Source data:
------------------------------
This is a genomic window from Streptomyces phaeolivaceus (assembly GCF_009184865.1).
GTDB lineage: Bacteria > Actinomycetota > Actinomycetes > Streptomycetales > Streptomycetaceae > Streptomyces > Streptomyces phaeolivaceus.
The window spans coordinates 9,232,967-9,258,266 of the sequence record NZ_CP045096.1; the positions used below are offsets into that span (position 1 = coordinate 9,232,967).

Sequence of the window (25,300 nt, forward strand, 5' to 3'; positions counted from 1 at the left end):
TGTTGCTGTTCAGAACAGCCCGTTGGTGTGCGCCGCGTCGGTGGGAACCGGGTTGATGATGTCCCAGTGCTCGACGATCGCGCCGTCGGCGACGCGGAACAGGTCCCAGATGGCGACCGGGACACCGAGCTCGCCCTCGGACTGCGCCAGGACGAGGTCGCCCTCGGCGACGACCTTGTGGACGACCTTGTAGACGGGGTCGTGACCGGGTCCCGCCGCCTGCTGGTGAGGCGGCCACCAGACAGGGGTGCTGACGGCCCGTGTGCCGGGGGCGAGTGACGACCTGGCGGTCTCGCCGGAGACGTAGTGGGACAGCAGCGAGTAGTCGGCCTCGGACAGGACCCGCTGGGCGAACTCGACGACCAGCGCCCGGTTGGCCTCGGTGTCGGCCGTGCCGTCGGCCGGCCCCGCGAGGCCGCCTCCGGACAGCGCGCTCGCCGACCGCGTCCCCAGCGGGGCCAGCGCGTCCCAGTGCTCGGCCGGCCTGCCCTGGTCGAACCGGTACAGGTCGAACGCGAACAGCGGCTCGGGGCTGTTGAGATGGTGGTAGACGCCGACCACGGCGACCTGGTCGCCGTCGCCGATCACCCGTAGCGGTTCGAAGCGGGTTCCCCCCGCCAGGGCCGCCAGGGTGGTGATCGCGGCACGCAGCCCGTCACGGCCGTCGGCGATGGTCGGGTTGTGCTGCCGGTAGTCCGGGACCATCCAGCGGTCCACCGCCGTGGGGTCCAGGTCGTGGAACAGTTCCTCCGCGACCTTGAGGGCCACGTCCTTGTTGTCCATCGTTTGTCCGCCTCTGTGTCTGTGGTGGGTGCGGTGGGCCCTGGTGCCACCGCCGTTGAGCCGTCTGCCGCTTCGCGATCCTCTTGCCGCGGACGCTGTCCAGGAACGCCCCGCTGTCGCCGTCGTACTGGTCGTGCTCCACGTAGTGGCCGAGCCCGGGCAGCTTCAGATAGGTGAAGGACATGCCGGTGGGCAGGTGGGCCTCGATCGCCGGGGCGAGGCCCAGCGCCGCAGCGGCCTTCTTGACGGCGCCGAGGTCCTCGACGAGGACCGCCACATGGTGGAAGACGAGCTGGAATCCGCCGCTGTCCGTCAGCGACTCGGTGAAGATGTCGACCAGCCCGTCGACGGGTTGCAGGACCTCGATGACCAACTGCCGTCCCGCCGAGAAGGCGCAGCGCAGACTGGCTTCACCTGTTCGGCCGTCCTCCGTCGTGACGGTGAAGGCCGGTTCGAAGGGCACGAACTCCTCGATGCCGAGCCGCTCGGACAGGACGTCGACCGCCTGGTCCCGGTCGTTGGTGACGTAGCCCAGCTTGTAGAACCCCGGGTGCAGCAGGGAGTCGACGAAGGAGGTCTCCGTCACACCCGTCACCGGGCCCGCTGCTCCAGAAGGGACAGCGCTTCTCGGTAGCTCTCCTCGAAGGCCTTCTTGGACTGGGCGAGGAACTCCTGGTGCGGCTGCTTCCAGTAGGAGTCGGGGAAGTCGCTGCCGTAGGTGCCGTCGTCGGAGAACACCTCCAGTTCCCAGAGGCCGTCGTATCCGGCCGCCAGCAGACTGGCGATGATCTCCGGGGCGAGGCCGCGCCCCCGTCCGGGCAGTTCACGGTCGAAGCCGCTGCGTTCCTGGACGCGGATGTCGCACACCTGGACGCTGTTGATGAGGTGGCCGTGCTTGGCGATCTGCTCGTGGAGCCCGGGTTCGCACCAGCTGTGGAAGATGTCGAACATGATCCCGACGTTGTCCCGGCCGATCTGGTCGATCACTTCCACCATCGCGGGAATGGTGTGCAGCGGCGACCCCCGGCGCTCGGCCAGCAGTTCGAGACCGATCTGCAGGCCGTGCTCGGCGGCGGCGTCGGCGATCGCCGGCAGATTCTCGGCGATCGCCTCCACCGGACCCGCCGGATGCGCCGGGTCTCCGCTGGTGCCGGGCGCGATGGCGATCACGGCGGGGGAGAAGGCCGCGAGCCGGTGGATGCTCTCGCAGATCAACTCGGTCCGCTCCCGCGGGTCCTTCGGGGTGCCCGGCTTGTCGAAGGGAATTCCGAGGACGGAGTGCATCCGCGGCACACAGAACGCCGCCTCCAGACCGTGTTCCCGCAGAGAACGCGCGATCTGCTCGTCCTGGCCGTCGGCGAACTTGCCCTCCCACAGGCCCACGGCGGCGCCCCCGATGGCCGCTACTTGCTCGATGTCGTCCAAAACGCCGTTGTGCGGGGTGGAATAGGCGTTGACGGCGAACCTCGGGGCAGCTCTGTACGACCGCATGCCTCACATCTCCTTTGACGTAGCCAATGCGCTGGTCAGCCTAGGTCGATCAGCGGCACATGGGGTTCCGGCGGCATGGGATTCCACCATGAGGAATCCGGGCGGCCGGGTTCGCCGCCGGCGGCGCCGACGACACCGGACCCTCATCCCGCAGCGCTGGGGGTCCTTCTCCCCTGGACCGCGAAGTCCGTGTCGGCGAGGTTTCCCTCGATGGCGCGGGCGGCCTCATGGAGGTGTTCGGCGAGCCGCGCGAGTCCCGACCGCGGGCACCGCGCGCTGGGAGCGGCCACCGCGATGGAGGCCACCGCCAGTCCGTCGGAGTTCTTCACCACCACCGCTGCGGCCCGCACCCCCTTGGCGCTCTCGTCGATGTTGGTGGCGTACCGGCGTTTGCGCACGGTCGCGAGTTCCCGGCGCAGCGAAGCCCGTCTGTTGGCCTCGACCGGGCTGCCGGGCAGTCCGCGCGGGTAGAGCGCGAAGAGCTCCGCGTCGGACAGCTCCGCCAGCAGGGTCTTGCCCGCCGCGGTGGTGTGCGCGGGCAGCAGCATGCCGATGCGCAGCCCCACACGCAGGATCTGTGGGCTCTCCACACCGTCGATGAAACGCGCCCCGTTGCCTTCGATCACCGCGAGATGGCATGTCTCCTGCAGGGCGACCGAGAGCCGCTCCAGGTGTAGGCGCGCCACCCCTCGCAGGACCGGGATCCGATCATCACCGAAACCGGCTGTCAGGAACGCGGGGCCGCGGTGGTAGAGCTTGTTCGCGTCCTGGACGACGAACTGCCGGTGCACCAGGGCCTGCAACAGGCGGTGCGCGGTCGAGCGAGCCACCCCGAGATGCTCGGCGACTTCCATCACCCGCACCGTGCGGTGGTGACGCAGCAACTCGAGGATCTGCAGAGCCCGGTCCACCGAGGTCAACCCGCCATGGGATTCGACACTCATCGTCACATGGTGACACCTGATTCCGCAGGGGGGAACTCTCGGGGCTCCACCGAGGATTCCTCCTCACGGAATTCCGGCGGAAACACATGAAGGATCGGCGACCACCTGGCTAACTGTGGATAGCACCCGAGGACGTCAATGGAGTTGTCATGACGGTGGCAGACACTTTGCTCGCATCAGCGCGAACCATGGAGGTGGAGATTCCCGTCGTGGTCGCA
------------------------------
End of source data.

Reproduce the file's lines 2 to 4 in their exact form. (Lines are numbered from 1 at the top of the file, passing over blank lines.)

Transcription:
GTDB lineage: Bacteria > Actinomycetota > Actinomycetes > Streptomycetales > Streptomycetaceae > Streptomyces > Streptomyces phaeolivaceus.
The window spans coordinates 9,232,967-9,258,266 of the sequence record NZ_CP045096.1; the positions used below are offsets into that span (position 1 = coordinate 9,232,967).

Sequence of the window (25,300 nt, forward strand, 5' to 3'; positions counted from 1 at the left end):